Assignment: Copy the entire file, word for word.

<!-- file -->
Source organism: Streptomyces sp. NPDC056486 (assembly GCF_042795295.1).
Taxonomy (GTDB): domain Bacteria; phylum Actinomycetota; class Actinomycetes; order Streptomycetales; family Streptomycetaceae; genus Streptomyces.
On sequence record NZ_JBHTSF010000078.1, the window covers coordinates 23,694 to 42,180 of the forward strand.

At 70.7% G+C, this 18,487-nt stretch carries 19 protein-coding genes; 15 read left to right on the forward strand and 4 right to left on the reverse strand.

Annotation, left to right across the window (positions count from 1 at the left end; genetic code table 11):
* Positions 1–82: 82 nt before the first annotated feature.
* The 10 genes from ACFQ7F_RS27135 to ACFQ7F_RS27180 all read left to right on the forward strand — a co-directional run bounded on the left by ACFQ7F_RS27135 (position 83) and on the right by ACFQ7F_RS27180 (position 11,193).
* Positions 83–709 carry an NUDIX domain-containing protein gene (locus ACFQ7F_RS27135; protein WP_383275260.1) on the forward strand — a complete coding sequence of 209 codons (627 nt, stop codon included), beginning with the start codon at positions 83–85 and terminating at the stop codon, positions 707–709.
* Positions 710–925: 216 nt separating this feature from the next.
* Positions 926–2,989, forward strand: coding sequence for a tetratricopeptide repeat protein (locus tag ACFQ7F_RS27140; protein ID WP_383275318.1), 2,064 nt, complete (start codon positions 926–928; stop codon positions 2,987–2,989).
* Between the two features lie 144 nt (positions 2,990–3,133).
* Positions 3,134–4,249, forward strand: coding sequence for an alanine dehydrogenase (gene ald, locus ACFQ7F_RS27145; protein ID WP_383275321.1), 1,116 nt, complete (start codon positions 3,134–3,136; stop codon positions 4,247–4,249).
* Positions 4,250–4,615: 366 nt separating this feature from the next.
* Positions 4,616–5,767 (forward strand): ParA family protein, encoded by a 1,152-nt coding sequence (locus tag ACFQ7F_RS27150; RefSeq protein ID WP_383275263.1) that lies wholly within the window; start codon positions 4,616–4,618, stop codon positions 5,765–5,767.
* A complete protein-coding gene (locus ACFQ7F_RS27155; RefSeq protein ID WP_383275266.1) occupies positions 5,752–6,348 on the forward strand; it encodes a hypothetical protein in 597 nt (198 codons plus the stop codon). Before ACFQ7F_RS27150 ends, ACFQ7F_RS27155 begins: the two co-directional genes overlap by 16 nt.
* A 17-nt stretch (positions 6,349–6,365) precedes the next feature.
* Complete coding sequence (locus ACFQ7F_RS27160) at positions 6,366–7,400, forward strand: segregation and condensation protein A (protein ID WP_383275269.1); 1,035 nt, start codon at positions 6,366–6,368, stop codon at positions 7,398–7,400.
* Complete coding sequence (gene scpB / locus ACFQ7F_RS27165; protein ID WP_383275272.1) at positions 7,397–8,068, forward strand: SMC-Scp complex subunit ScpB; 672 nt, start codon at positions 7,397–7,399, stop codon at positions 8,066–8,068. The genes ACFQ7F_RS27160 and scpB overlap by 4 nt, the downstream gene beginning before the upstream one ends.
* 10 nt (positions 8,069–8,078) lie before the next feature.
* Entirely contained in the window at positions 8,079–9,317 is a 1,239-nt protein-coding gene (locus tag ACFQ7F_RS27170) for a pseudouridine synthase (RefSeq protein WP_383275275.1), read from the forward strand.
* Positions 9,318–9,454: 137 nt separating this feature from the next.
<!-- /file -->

Source organism: Streptomyces sp. NPDC056486 (assembly GCF_042795295.1).
Taxonomy (GTDB): domain Bacteria; phylum Actinomycetota; class Actinomycetes; order Streptomycetales; family Streptomycetaceae; genus Streptomyces.
On sequence record NZ_JBHTSF010000078.1, the window covers coordinates 23,694 to 42,180 of the forward strand.

At 70.7% G+C, this 18,487-nt stretch carries 19 protein-coding genes; 15 read left to right on the forward strand and 4 right to left on the reverse strand.

Annotation, left to right across the window (positions count from 1 at the left end; genetic code table 11):
* Positions 1–82: 82 nt before the first annotated feature.
* The 10 genes from ACFQ7F_RS27135 to ACFQ7F_RS27180 all read left to right on the forward strand — a co-directional run bounded on the left by ACFQ7F_RS27135 (position 83) and on the right by ACFQ7F_RS27180 (position 11,193).
* Positions 83–709 carry an NUDIX domain-containing protein gene (locus ACFQ7F_RS27135; protein WP_383275260.1) on the forward strand — a complete coding sequence of 209 codons (627 nt, stop codon included), beginning with the start codon at positions 83–85 and terminating at the stop codon, positions 707–709.
* Positions 710–925: 216 nt separating this feature from the next.
* Positions 926–2,989, forward strand: coding sequence for a tetratricopeptide repeat protein (locus tag ACFQ7F_RS27140; protein ID WP_383275318.1), 2,064 nt, complete (start codon positions 926–928; stop codon positions 2,987–2,989).
* Between the two features lie 144 nt (positions 2,990–3,133).
* Positions 3,134–4,249, forward strand: coding sequence for an alanine dehydrogenase (gene ald, locus ACFQ7F_RS27145; protein ID WP_383275321.1), 1,116 nt, complete (start codon positions 3,134–3,136; stop codon positions 4,247–4,249).
* Positions 4,250–4,615: 366 nt separating this feature from the next.
* Positions 4,616–5,767 (forward strand): ParA family protein, encoded by a 1,152-nt coding sequence (locus tag ACFQ7F_RS27150; RefSeq protein ID WP_383275263.1) that lies wholly within the window; start codon positions 4,616–4,618, stop codon positions 5,765–5,767.
* A complete protein-coding gene (locus ACFQ7F_RS27155; RefSeq protein ID WP_383275266.1) occupies positions 5,752–6,348 on the forward strand; it encodes a hypothetical protein in 597 nt (198 codons plus the stop codon). Before ACFQ7F_RS27150 ends, ACFQ7F_RS27155 begins: the two co-directional genes overlap by 16 nt.
* A 17-nt stretch (positions 6,349–6,365) precedes the next feature.
* Complete coding sequence (locus ACFQ7F_RS27160) at positions 6,366–7,400, forward strand: segregation and condensation protein A (protein ID WP_383275269.1); 1,035 nt, start codon at positions 6,366–6,368, stop codon at positions 7,398–7,400.
* Complete coding sequence (gene scpB / locus ACFQ7F_RS27165; protein ID WP_383275272.1) at positions 7,397–8,068, forward strand: SMC-Scp complex subunit ScpB; 672 nt, start codon at positions 7,397–7,399, stop codon at positions 8,066–8,068. The genes ACFQ7F_RS27160 and scpB overlap by 4 nt, the downstream gene beginning before the upstream one ends.
* 10 nt (positions 8,069–8,078) lie before the next feature.
* Entirely contained in the window at positions 8,079–9,317 is a 1,239-nt protein-coding gene (locus tag ACFQ7F_RS27170) for a pseudouridine synthase (RefSeq protein WP_383275275.1), read from the forward strand.
* Positions 9,318–9,454: 137 nt separating this feature from the next.